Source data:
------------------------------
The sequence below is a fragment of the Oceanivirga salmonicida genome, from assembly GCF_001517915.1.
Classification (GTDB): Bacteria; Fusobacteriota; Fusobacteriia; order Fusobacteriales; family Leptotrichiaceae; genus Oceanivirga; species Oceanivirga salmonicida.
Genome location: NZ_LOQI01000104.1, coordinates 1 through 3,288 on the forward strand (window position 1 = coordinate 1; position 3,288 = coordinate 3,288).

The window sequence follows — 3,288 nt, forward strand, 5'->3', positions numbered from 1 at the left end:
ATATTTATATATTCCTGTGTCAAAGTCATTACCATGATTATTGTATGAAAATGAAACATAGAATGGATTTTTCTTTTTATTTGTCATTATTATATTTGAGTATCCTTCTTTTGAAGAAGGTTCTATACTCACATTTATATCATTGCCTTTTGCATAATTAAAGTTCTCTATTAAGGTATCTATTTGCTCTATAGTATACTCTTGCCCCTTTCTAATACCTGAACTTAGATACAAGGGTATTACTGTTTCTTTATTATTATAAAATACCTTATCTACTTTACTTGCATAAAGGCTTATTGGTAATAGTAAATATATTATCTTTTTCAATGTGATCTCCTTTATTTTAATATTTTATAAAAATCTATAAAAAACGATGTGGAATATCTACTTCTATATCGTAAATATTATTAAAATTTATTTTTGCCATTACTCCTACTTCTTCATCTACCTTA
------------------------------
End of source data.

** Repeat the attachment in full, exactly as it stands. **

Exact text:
The sequence below is a fragment of the Oceanivirga salmonicida genome, from assembly GCF_001517915.1.
Classification (GTDB): Bacteria; Fusobacteriota; Fusobacteriia; order Fusobacteriales; family Leptotrichiaceae; genus Oceanivirga; species Oceanivirga salmonicida.
Genome location: NZ_LOQI01000104.1, coordinates 1 through 3,288 on the forward strand (window position 1 = coordinate 1; position 3,288 = coordinate 3,288).

The window sequence follows — 3,288 nt, forward strand, 5'->3', positions numbered from 1 at the left end:
ATATTTATATATTCCTGTGTCAAAGTCATTACCATGATTATTGTATGAAAATGAAACATAGAATGGATTTTTCTTTTTATTTGTCATTATTATATTTGAGTATCCTTCTTTTGAAGAAGGTTCTATACTCACATTTATATCATTGCCTTTTGCATAATTAAAGTTCTCTATTAAGGTATCTATTTGCTCTATAGTATACTCTTGCCCCTTTCTAATACCTGAACTTAGATACAAGGGTATTACTGTTTCTTTATTATTATAAAATACCTTATCTACTTTACTTGCATAAAGGCTTATTGGTAATAGTAAATATATTATCTTTTTCAATGTGATCTCCTTTATTTTAATATTTTATAAAAATCTATAAAAAACGATGTGGAATATCTACTTCTATATCGTAAATATTATTAAAATTTATTTTTGCCATTACTCCTACTTCTTCATCTACCTTA